About the park
Welcome to the smallest park in the Canadian Rockies! Waterton Lakes National Park consists of 505 square kilometers (195 square miles) of protected area. Waterton Lakes was designated a National Park in 1895 because of its breathtaking mountains, rolling plains and cool lakes. This peaceful park is home to more than just the people in the community; elk, deer, bears and buffalo frequent the area.
Waterton Lakes National Park
© Parks Canada
Waterton Lakes is also a source of Canadian heritage and culture. The first oil well in Western Canada is located in Waterton and was designated a National Historic Site in 1968.
The Waterton Lakes field unit also manages the Bar U Ranch National Historic Site, located outside the park. Bar U National Historic Site was one of the first and most enduring corporate ranches in the West, making it a Canadian treasure worth protecting and celebrating.
Part of what makes Waterton Lakes such a unique park is that it is bounded on the south by the United States border. In 1932, Waterton Lakes and Glacier National Park (US) became an International Peace Park. The Peace Park was originally created because the two parks overlap through mountains and lakes and so it represented cooperation in a world of shared resources. It is a symbol of peace and goodwill between not only the United States and Canada, but within provinces as well. Waterton Lakes also borders the Akamina-Kishinena Provincial Park in British Columbia.
When visitors come to the park, they have the opportunity to take part in activities like hiking, camping, boating, wildlife viewing, picnicking, and cross country skiing. Other activities available in the town are interpretive guides, bicycle rentals, golf course, boat tours on Upper Waterton Lake, canoe or rowboat rentals at Cameron Lake, shopping, and festivals.
The Lifestyle with the job
The small Waterton community allows you to get to know your neighbours and feel a sense of community where people say hello to each other by name. If you are looking to get away from the hustle and stress commutes of the city life and want to enjoy a pristine environment with an exciting career, a job at Waterton Lakes National Park could be for you. You will be able to enjoy adventures in the outdoors throughout the year, learn about the history of the Park, and go on strolls in your neighbourhood next to waterfalls and wildlife. Imagine not having to take long bus rides or being stuck in traffic in the mornings; everything you need is within walking distance. Everyday you could be waking-up to one of Canada’s most beautiful views. Whatever job you do at Parks Canada, you will be contribute to conservation, enhancing visitor experience, and spreading knowledge of Canada’s rich heritage.
The year-round residential population of Waterton is about 50 people and increases in the summer to about 2,000. In the community, there are nine hotels, several restaurants and lounges, one gas station, a grocery store, banks, gift shops, tennis courts, and playgrounds. There are nearby towns that offer more amenities such as hospitals and schools. These include Pincher Creek (55 km, 40 mins) and Cardston (50 km, 35 mins).Waterton Lakes National Park is located 270 km south of Calgary, Alberta, and 140 km southwest of Lethbridge, Alberta.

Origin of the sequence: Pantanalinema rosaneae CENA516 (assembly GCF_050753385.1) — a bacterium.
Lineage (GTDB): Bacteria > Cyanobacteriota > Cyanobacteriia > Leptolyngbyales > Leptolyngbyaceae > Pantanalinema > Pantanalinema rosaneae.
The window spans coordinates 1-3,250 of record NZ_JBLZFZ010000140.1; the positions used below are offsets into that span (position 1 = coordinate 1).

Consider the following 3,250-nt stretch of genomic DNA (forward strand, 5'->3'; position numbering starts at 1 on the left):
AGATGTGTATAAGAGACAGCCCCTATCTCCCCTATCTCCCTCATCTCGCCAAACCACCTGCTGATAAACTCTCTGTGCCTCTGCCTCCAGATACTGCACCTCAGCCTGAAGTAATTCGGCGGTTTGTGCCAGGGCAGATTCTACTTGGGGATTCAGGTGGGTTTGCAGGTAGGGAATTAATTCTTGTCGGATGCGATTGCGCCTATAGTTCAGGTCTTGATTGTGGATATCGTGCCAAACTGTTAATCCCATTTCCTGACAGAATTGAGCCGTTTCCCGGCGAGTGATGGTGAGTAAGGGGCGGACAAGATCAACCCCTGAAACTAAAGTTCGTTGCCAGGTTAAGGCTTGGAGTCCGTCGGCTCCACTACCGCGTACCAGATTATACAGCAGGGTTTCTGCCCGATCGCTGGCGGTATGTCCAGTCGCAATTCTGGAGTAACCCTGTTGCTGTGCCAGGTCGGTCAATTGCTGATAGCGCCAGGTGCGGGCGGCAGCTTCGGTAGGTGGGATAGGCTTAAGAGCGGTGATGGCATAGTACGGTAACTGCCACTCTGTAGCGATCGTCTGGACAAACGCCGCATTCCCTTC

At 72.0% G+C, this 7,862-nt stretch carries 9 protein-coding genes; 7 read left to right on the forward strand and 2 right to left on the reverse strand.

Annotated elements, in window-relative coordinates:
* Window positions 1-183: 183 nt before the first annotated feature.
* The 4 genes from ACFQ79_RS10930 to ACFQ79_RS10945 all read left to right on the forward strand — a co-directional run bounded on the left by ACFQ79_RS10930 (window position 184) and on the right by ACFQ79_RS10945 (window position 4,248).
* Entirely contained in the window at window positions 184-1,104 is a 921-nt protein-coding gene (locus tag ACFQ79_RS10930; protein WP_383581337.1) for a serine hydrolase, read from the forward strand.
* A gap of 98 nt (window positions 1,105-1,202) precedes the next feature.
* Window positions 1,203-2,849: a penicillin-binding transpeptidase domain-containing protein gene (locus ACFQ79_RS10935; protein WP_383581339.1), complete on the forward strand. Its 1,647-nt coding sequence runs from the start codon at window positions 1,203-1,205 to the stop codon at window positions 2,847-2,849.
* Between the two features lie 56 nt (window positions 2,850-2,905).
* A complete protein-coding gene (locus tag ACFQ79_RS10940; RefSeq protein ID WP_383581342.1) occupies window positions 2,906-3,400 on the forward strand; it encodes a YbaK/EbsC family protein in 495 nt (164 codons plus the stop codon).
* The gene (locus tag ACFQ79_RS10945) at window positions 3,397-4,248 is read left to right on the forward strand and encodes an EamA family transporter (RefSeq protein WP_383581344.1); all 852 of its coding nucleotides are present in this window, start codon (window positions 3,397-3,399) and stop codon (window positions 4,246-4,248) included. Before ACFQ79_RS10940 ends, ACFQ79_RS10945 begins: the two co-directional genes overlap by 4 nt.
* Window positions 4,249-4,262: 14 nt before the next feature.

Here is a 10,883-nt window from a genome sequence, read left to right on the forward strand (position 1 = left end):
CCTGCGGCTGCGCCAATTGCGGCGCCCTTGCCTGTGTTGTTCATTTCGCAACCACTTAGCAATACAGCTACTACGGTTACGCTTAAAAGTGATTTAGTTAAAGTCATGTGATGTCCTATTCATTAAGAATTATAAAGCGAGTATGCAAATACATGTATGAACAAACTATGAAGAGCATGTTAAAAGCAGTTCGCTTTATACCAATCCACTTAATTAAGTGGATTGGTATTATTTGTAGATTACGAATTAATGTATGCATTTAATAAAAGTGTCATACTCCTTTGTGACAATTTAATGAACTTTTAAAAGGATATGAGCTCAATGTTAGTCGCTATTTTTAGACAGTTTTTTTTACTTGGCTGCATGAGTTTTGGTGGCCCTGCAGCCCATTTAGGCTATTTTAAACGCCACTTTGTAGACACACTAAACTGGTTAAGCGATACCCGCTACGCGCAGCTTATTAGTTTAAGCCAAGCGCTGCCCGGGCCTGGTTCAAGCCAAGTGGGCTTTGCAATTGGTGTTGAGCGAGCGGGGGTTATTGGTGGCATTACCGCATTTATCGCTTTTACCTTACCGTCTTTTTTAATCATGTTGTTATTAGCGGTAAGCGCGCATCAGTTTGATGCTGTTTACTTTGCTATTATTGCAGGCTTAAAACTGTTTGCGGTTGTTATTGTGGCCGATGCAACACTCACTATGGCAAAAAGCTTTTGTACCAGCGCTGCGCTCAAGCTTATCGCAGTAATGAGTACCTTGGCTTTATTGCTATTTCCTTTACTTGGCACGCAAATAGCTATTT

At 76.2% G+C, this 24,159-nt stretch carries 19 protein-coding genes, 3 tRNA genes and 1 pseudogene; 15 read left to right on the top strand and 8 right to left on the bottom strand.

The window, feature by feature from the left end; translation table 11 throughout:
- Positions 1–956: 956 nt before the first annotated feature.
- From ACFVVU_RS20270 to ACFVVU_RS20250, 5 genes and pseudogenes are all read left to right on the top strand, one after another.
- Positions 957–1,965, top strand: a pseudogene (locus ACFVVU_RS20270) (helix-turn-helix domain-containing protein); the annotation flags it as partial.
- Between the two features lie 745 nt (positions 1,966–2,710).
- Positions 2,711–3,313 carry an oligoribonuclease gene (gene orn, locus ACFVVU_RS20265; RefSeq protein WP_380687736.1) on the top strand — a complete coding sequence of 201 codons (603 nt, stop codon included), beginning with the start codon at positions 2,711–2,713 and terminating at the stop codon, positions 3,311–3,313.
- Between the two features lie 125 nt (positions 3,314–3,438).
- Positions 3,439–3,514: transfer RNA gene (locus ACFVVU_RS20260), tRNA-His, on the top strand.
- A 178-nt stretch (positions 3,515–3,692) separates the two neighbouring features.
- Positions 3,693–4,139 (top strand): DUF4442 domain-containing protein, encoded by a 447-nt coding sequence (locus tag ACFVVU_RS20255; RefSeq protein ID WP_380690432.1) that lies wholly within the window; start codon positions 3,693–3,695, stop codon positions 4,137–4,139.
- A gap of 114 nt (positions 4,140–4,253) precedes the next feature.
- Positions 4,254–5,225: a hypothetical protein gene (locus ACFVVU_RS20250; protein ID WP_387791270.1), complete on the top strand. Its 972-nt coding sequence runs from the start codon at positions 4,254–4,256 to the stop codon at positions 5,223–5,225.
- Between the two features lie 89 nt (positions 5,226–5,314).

Waterton is one of Alberta's windiest places; winter winds often exceed 100 km/hr! Waterton's summers are brief and cool with some hot spells (high 35ºC/94ºF). Winters are long and relatively mild with frequent warm spells (high 10ºC/50ºF) because of the Chinooks, which contribute to Waterton being one of Alberta's warmest areas in the winter (about 28 winter days with temperatures of 2.5º C and above).
First Oil Well in Western Canada National Historic Site © Parks Canada
Facts About Waterton Lakes…
- Waterton Lakes was Canada's 4th national park and smallest in the Canadian Rockies
- In 1995, the Waterton-Glacier International Peace Park was designated as a World Heritage Site.
- Waterton Lakes has two UNESCO designations: a World Heritage Site and a Biosphere Reserve.
- The townsite sits at 1,280 m (4,200 ft) above sea level and the park's highest peak, Mt. Blakiston, is 2,940 m (9,645 ft) above sea level or approximately 1,490 m (4,900 ft) tall.
- The Prince of Wales Hotel opened its doors in Waterton Lakes National Park on July 25, 1927. The hotel stands isolated on a bluff overlooking a spectacular vista of mountains, lakes, town and prairie. Its striking design and dramatic setting make it Waterton's most recognized landmark. It is a National Historic Site; however, it is not managed by Parks Canada.
- The park contains 45 different types of habitat including grasslands, shrublands, wetlands, lakes, spruce-fir, pine and aspen forests, and alpine areas.
- Waterton is home to 60 species of mammals, over 250 species of birds, 24 species of fish, and 10 reptiles and amphibians, and over 1,000 species of plants. Large predators include wolf, coyote, cougar, grizzly bear, and American black bears.
- The grasslands are important winter range for ungulates such as elk, mule deer, and white-tailed deer. In the fall, the marsh and lake areas of the park are used extensively by migrating ducks, swans, and geese.
Parks Canada - Waterton
Waterton Community Information
International Peace Park Information